How to pay your bill in a restaurant

Day 93, rest day, Zambezi Waterfront Lodge, Livingstone

While many people went off on excursions today, I stayed around the waterfront and caught up on emails and the blog. Livingstone is set up for western tourists. In addition to seeing the falls you can bungee jump, cross the gorge on a zip line or a swing chair; you can view the falls in from a helicopter or ultra-light plane; you can white water raft or ride through the bush on the back of an elephant. And you can pay for it – about $100 for a fifteen-minute, ultra-light flight. And so it goes. The fancy and expensive lodges with property on the river all seem to be in a price fixing scam with local providers. If you pick up a taxi in town and want to go to the falls it may cost you 10 kwacha. If you want to go from on of the lodges on the river, already half way there from town, the hotel will tell you it costs 30 kwacha. After 5pm, they make the taxi drivers wait outside the security gates. To go into town – the other half of the journey – the hotel will tell you it costs 40 kwacha. If you pick up a taxi in town and tell them you want to go to one of the river front lodges you get the same prices. It was about three kilometres from the Lodge where we stayed to town. The taxi ride took 5 minutes. This white face racism really pisses me off. I am happy to pay a fare price but I want to pay the same fare price as everyone else and not be seen as a walking ATM. Having said this, the Waterfront Lodge where we stayed was a very pleasant place.  But it was totally segregated. The blacks served. The whites consumed.

We stayed on the first floor of a chalet with a balcony overlooking a small man- made lagoon. They had dammed a small creek that ran into the Zambezi. I was sitting on the balcony just after breakfast reading a book when I heard some slapping and a splash. I jokingly said to Bob that a big crock had just come into the lagoon from the Zambezi. I hadn’t seen anything. I was reading my book. But Bob looked over the railing and said ‘oh ya. There it is.’  It was about 7 feet long and about 20 feet away and just below us. It swam around slowly for a while checking out the lagoon and then submerged with its snout out on the bank and snoozed.

Our fancy chalet suffered from the typical limitations of Africa. The door lock doesn’t quite work; the outside stairs leading up to the first floor are at odd angles and creak as if they are about to collapse. We had to ask for towels. The reading lamp didn’t work. And then of course the water went off. This is a fancy and somewhat pricey safari lodge for white men. So while I spent the day on my computer we had 3 or 4 guys in our bathroom and up on our roof all day trying to figgurte out what had gone wrong with the plumbing. It wasn’t a lack of water. We were on the Zambezi. There was lots of that. Just before dinner they told us they had found the problem and fixed it. So back in the chalet we tried to turn on the hot water. Nope. It seems that when they had fixed the plumbing they had knocked out the power. So back they came. At least they didn’t say ‘not my job call up the electrician’s union’. By the time we were ready to leave it was all fixed, I think.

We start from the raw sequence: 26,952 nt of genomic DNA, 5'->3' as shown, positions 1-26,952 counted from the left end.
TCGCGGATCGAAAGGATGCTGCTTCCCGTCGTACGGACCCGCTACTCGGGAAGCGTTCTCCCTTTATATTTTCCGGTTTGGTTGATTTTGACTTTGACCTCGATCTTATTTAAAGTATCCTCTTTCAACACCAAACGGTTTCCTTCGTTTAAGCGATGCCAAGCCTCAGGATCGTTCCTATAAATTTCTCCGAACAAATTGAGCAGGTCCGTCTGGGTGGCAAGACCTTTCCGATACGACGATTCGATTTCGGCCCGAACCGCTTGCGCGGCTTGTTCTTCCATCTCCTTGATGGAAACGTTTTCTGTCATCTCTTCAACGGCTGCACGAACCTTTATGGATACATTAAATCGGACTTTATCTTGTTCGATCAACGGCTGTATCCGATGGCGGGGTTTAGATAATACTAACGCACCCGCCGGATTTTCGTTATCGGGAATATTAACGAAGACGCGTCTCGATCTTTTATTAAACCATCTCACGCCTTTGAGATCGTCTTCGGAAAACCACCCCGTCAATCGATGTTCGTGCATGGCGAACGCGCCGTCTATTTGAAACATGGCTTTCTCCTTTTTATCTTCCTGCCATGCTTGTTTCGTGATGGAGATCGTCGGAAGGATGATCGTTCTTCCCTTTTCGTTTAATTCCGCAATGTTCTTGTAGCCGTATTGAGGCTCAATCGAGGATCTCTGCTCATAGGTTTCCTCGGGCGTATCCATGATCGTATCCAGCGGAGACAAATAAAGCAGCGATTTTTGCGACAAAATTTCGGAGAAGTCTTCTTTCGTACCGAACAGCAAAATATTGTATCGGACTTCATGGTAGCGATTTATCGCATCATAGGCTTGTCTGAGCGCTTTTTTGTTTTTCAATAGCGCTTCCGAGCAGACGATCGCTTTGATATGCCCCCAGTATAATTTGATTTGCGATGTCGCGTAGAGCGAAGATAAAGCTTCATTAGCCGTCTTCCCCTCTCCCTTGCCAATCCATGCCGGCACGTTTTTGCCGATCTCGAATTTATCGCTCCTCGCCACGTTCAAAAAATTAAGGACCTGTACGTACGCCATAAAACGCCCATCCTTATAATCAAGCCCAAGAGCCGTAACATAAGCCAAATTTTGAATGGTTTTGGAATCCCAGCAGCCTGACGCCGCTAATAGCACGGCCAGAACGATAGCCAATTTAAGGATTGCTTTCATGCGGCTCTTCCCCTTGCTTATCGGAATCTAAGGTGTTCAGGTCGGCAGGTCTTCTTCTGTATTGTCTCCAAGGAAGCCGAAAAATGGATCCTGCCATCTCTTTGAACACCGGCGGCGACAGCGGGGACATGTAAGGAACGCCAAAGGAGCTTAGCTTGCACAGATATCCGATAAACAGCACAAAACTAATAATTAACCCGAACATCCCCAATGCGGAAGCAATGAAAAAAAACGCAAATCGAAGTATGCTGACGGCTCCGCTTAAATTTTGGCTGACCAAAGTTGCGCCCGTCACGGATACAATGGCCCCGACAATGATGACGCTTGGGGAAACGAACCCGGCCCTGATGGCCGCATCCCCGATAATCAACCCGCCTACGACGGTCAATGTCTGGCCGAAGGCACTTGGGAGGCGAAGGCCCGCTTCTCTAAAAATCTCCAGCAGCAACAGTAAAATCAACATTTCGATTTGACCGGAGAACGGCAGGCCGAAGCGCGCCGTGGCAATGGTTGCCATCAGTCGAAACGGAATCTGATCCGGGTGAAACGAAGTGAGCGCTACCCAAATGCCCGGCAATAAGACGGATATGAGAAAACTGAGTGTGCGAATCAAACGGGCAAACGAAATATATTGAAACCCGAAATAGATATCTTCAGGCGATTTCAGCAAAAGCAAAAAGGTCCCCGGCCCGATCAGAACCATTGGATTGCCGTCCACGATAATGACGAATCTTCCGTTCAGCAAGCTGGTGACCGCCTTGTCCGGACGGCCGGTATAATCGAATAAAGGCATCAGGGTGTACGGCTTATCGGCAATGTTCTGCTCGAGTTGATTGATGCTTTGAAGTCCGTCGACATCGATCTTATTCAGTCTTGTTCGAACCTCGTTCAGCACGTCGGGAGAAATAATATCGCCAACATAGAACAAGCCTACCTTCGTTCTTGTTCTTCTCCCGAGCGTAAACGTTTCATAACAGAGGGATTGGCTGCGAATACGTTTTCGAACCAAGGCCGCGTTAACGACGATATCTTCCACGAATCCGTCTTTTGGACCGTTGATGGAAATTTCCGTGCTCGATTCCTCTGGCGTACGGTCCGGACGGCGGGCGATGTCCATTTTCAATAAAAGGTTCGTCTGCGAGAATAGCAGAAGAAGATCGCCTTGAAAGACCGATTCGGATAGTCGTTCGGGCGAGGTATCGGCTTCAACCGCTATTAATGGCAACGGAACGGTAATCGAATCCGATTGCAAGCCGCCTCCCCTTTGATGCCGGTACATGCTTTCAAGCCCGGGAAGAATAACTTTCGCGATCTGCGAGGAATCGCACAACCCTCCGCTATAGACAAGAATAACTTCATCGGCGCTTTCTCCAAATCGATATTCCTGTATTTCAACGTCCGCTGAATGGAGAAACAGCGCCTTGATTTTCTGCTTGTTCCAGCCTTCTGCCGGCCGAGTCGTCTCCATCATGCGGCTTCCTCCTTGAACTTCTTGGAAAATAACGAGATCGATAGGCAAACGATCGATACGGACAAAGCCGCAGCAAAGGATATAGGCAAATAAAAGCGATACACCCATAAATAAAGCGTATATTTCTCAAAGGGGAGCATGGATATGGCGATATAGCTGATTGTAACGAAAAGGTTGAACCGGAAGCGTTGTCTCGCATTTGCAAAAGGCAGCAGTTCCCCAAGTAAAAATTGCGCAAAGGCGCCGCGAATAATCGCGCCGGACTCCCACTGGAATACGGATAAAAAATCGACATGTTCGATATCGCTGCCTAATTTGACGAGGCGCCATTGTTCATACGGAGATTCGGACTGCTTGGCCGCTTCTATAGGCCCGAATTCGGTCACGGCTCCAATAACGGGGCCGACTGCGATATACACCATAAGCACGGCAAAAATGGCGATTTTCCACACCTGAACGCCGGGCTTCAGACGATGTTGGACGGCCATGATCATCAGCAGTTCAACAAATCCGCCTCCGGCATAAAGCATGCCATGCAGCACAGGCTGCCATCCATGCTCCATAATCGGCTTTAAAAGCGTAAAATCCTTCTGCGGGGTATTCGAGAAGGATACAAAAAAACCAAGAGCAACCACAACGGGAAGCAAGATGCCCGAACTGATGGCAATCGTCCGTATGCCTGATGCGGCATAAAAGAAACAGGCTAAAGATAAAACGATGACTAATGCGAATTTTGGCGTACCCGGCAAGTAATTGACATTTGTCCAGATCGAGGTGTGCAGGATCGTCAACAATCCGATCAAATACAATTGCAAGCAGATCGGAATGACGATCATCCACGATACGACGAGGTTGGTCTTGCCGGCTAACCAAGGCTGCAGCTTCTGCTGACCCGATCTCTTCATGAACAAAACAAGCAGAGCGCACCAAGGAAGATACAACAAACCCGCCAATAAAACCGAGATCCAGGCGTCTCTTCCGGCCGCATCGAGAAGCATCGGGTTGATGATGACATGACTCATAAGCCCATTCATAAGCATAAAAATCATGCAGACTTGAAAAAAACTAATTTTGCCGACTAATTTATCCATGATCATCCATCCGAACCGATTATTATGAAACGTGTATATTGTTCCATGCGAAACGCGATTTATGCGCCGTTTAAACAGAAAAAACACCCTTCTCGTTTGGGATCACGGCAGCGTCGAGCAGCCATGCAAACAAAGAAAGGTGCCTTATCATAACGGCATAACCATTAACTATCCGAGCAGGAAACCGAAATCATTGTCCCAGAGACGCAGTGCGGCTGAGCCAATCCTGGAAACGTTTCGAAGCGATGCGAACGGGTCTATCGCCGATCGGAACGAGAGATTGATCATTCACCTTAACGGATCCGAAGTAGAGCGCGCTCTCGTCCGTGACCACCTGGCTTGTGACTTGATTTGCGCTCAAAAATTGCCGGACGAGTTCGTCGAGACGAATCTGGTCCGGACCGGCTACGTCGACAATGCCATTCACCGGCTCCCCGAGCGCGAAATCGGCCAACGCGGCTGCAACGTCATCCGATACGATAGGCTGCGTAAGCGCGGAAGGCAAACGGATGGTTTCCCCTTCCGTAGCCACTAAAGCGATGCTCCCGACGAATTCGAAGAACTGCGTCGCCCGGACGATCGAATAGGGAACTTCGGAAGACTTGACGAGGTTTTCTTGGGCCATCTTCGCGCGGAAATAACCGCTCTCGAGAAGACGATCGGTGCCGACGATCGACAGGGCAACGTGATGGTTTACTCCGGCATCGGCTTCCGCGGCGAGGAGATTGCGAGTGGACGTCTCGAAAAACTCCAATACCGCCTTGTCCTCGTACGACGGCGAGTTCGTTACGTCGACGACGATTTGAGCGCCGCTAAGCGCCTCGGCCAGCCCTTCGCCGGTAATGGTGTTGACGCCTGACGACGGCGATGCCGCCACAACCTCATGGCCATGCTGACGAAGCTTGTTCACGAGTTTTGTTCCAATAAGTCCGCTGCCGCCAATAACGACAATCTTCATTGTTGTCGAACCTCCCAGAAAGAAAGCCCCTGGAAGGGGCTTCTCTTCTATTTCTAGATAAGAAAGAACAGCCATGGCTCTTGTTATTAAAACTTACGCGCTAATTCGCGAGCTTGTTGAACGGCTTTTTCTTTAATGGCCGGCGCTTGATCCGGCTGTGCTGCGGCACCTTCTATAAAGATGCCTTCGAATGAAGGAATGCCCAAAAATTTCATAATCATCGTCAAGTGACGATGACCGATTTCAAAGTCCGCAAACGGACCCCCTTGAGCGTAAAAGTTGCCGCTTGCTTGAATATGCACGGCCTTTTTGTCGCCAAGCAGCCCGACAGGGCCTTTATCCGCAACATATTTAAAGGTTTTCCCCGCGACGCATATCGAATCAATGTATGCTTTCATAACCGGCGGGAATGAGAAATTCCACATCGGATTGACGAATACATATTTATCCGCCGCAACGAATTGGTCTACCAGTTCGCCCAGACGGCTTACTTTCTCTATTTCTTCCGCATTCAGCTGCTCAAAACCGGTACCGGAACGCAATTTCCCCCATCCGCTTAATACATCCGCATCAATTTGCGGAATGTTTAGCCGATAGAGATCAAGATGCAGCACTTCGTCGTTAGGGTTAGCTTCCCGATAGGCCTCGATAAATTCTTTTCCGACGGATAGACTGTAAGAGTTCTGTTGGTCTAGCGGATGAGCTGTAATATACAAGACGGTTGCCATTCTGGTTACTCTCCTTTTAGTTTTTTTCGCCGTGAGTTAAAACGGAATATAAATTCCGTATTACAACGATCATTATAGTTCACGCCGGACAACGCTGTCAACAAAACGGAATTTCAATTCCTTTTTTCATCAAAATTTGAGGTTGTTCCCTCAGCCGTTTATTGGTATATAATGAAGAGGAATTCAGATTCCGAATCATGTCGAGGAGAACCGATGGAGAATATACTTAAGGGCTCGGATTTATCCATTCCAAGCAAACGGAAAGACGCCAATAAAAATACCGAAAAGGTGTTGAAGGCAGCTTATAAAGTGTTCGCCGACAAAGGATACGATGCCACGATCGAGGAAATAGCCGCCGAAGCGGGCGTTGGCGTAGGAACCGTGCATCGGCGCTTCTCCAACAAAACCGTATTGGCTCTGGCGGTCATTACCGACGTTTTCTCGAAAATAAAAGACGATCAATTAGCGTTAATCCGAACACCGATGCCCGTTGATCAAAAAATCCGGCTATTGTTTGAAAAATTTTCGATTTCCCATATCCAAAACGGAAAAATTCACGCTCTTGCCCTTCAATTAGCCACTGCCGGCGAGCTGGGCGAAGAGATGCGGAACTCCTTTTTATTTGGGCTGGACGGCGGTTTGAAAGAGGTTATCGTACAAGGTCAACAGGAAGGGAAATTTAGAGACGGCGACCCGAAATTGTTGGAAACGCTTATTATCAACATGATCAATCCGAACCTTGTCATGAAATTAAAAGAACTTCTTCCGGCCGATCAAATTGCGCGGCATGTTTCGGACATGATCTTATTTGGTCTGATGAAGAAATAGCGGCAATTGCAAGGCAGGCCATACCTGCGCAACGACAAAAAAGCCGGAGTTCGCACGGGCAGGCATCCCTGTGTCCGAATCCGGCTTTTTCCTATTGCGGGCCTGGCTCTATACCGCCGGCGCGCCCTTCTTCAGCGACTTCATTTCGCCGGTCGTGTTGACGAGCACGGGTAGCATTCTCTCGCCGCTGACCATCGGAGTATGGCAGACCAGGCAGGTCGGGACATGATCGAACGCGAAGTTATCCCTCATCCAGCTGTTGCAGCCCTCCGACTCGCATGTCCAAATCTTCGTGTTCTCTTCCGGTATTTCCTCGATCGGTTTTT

For dinner we went into town to an Indian restaurant. The food was very good but the service slow and detailed. We were about eight people and asked at the very beginning for individual bills. Always a challenge. After dinner, when I had asked for the bill, our waiter came up to me and asked if I could list what each person had had so that he could give us separate bills. Hmmm. How was he able to deliver to each person what they ordered (and he had written down everything when we ordered) if he didn’t already have a pretty good handle on this? But we did it. And the accounting process began. He took his combined order form and carefully wrote out an individual order form in consultation with each of us.  He then went inside where all of this information was painstakingly re-written by hand (and a very nice hand it was) onto individual invoices by an accounts clerk. Only when each of us had a nicely written individual invoice in our hands did they begin the process of individually taking our credit card details. Dinner had taken a pleasant hour and a half. Getting the accounts settled took well over an hour. And then we had to start negotiating with another taxi driver. Oh well, we were promised that there would be water back at the chalet. And there was.

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